ISSN 1470-3947 (print) | ISSN 1479-6848 (online)

Endocrine Abstracts (2017) 50 P208 | DOI: 10.1530/endoabs.50.P208

Do glucocorticoids cause mitochondrial substrate switching in fetal cardiomyocytes?

Jessica Ivy, Emma Batchen, Roderick Carter, Nicholas Morton & Karen Chapman


University of Edinburgh, Edinburgh, UK.


Background: During fetal development, the heart switches substrate preference from glucose to fatty acids, such that in the adult heart, 50–70% of ATP is derived from fatty acid oxidation. What triggers this switch is currently unclear. In vivo, the late gestation rise in glucocorticoid levels is essential for structural and functional maturation of the fetal heart. Glucocorticoid treatment of fetal cardiomyocytes induces expression of PGC1a (a master regulator of mitochondrial phenotype), lipin1 and KLF15 (genes involved in fatty acid oxidation). We hypothesized that glucocorticoids instigate the switch to fatty acid oxidation in late gestation fetal cardiomyocytes.

Methods: Primary fetal cardiomyocytes were isolated following collagenase and pancreatin digestion of embryonic day (E)14.5–15.5 hearts. After 2 days in culture, cells were treated for 24 h with 1 mM dexamethasone. Oxygen consumption rate (a measure of mitochondrial respiration) and acidification rate (a measure of glycolysis) were measured using a Seahorse XF24 Analyzer using mitochondrial stress tests and glycolysis stress tests as appropriate. Respiration was measured in the presence of the fatty acid, palmitate (100 mM) and the fatty acid uptake blocker etomoxir (6 mM) or vehicle.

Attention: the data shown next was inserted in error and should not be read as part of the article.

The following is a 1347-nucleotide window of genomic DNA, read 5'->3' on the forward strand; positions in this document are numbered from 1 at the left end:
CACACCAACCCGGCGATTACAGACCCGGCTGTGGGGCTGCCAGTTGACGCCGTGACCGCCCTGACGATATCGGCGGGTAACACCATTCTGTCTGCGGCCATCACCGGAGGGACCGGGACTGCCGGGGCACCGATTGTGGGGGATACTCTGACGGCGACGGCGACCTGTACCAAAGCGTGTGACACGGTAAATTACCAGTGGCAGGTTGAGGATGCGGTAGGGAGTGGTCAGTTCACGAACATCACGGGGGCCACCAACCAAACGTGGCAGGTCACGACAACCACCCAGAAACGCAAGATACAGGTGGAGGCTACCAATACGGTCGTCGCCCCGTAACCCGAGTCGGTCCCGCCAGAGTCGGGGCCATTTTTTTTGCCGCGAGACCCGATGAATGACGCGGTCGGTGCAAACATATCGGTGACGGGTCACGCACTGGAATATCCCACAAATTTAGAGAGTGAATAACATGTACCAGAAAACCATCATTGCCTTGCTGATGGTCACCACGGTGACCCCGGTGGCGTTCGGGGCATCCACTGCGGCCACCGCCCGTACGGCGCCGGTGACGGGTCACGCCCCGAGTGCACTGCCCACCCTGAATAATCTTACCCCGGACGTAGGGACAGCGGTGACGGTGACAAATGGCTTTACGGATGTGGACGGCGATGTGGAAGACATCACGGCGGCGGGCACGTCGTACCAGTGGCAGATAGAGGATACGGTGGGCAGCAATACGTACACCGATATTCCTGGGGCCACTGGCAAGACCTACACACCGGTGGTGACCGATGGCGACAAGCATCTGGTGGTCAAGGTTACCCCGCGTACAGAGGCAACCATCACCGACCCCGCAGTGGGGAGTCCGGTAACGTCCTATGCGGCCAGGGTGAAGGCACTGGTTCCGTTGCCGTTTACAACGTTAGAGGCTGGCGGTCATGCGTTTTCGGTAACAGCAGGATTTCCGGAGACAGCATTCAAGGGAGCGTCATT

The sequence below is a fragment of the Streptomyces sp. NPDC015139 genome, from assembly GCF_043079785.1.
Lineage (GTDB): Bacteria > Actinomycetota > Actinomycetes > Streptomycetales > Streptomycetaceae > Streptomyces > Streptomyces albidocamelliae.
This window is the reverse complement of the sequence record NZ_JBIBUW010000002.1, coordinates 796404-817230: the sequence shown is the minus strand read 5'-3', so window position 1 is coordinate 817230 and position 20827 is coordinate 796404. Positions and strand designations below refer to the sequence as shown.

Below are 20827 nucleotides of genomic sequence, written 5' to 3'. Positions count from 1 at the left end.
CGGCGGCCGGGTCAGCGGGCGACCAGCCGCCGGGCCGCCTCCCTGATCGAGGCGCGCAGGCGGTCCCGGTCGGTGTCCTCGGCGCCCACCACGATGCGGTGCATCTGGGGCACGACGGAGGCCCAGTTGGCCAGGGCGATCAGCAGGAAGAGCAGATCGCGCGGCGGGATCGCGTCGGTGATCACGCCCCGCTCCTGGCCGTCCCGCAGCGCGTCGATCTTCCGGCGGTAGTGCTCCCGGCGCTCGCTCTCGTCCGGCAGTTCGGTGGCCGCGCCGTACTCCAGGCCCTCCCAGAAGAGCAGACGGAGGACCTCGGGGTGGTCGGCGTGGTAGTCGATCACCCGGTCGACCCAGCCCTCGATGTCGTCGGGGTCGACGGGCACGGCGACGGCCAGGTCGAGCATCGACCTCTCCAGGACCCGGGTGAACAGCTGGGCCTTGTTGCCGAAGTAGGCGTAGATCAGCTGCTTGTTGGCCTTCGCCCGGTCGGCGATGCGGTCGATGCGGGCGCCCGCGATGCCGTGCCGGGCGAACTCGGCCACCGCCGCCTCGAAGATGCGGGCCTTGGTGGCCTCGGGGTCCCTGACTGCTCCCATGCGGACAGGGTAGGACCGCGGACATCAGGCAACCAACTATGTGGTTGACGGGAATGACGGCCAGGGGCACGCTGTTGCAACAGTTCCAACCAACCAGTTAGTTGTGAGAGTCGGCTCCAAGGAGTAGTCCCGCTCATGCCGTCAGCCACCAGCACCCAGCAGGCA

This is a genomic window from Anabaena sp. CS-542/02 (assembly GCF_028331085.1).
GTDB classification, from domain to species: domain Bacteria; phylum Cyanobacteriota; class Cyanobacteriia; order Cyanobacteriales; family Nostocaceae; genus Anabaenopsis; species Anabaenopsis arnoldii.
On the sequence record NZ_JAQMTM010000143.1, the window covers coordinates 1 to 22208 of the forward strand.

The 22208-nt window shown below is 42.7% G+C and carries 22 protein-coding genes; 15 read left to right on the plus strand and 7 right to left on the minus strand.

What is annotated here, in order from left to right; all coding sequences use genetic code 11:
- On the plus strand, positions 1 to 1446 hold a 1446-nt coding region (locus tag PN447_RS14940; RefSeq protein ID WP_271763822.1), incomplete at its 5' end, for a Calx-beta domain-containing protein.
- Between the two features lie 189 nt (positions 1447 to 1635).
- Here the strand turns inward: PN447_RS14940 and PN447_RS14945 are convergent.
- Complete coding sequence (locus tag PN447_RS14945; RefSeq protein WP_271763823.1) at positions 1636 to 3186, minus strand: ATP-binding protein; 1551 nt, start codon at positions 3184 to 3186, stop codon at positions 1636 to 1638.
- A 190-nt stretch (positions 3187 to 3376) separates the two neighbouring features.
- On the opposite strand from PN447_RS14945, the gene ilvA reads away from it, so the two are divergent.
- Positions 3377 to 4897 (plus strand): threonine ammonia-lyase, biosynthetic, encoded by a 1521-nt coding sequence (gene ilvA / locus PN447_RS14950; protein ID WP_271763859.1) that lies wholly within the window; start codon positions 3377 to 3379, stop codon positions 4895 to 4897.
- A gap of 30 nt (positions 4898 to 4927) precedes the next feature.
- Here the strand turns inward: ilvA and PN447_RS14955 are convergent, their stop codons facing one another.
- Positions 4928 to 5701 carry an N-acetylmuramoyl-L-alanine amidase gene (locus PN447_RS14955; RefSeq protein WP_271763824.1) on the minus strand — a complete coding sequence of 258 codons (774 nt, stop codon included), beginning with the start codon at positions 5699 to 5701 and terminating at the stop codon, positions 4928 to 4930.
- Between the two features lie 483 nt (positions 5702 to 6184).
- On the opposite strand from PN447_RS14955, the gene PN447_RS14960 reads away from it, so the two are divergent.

Results: Dexamethasone treatment did not alter glycolysis. Leak respiration was increased in dexamethasone treated cells (64.2±8.2 versus 82.02±14.25 pmol/min/protein, mean±SD, n=8). In palmitate-treated cells, dexamethasone increased basal respiration rate (517.9±48.0 versus 366.7±71 pmol/min/protein, mean±SD, n=5) and oxygen consumption (related to ATP production, 159.5±62.8 versus 297.9±35.5 pmol/min/protein, mean±SD, n=5) compared to vehicle. Etomoxir inhibited these dexamethasone-dependent increases.

Conclusion: These data support a glucocorticoid-induced switch in substrate preference towards fatty acid oxidation in fetal cardiomyocytes. The dexamethasone-induced increase in proton leak may serve to minimize DNA damage caused by mitochondrial reactive oxygen species (ROS) production, a mechanism that contributes to cardiomyocyte maturation. Future experiments will investigate whether glucocorticoids enhance mitochondrial ROS production.

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